185/366 – The Stately Sun Inn

Day 43 of 100 Word Prompts: Pest


The town of Pediver sat nestled in the northeast of the Teshal Dominion, surrounded by forests and small lakes. It had taken Byron nearly a season to travel there, but following his lead, and the songs he had written, he had finally reached the walls of the town.

“So, you think she’s here?”  Dakis asked.

“I hope so,” Byron replied, stretching atop his horse. “We always seem to be one step behind her. I’m growing weary of chasing this pest.”

“I don’t know that pest is the right word,” Dakis replied.

“Alright, perhaps she’s a thief, a vagabond, a scoundrel, a wench, a-”

“Beauty?” Dakis interrupted.

“Beauty? Do you still have a crush on her? After all this?” Byron said, waving his arms. “After everything we’ve gone through to get here, you still think she’s beautiful. She’s clearly some kind of demon in disguise.”

“I don’t know about that,” Dakis said. “Don’t you have your songs memorized anyway? Why are we going through all this trouble when you could just get a new book to put your songs in?”

“I’m never writing my songs in a book again. Thanks to a certain thief,” Byron replied, “And it’s more about the principle of the thing. She took what was mine, and that’s not right.”

“But we do that all the time to other people,” Dakis countered as they approached the walls.

“Enough of this conversation for now,” Byron hissed as a guard stepped into view.

“Good day, sirs,” the guard hailed. “What brings you to our small town?”

“We are traveling entertainers on our way to the coast. We thought we would seek accommodations here for a day or two,” Byron lied. “How fares the entertainment of the town?”

“Quiet for some time,” the guard replied with a smile. “Pediver is not generally a place entertainers seek, but rather run from.”

“A pity to hear,” Byron replied, “is there a place you frequent as to allow us the honor of providing a musical and lyrical distraction from day-to-day humdrum of small-town life?”

“There’s only one inn in the town, so it’ll have to be The Stately Sun,” the guard replied. “Could I trouble the pair of you for your names? There have been reports of known criminals in the area.”

“Byron of Alwoth,” Byron replied, “and this is my friend and traveling companion, Dakis of Lysfield.”

“We haven’t seen any criminals on the road,” Dakis replied. “Are you sure that they are still out here?”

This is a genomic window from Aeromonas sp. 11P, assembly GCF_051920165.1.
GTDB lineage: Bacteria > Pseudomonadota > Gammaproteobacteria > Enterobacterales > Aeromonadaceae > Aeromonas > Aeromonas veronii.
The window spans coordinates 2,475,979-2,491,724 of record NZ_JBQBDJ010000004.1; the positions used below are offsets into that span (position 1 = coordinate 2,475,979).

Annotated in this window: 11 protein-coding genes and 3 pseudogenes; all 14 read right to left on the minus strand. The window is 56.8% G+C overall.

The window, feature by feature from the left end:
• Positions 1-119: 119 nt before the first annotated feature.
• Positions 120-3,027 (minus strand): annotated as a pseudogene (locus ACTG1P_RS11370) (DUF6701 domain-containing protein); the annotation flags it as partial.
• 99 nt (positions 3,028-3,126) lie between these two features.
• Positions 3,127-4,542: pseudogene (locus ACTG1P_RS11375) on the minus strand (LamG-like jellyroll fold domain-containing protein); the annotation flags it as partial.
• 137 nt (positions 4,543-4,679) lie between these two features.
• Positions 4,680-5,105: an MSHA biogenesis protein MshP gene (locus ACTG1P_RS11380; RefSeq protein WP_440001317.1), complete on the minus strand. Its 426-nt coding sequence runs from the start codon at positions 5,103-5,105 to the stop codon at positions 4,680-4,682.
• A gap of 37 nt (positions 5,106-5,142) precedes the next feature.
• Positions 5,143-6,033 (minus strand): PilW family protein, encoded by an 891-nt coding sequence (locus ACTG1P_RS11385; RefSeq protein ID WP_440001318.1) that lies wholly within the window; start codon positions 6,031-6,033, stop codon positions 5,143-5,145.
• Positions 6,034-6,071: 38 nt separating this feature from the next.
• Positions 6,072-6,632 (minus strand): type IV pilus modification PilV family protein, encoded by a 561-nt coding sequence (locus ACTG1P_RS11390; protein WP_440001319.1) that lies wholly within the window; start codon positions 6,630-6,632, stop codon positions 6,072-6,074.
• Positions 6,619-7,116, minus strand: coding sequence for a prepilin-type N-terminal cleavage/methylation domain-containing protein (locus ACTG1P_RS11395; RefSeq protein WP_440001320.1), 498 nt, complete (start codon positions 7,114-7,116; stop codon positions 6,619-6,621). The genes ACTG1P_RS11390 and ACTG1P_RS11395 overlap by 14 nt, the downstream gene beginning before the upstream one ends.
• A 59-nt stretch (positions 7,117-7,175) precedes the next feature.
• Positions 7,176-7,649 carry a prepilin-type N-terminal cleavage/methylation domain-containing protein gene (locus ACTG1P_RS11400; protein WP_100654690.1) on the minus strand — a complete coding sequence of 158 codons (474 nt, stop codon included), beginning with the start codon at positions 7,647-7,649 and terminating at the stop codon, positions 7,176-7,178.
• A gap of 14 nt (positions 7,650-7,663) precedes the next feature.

“I can assure you, if you missed them, you should feel lucky, Dakis of Lysfield. The Eagle Syndicate is not a group you should ever hope to meet,” the guard replied.

“May we ask your name?” Byron asked with a flourish.

“Kian, sir,” he replied with a slight bow. “You should be getting inside, just in case.”

“Thank you, Kian, for your loyal service to your town. I will be sure to dedicate a song at tonight’s performance to your sacrifice,” Byron said, kicking the horse into a trot through the gate.

Byron led Dakis into the small central square. The Stately Sun stood on the northern side of the square, its sign old and faded, barely showing imagery of the sun behind the iron letters that had been pressed into the wood.

“Looks like this place has seen better days,” Dakis said, dropping from his horse before hitching it to the post. “Are you sure she’s here?”

“I don’t get bad information, Dakis. You know me better than that. I sniffed around until I heard it from at least five different people,” Byron replied, getting off his horse as well.

“We still don’t even know her name, though,” Dakis replied.

“We’ll get it soon enough, my friend. She’s bound to use her real name at some point,” Byron said, “Even the cleverest of individuals would use their real name occasionally.”

“I don’t know that I’ve ever heard you use a different name,” Dakis said, throwing his bag over his shoulder.

“I, good sir, am not a criminal. I trade experiences for other people’s money. What’s the harm in that?” Byron replied with a broad smile as he pulled his own bag off his horse and walked to the front door of the inn. “Here we go.”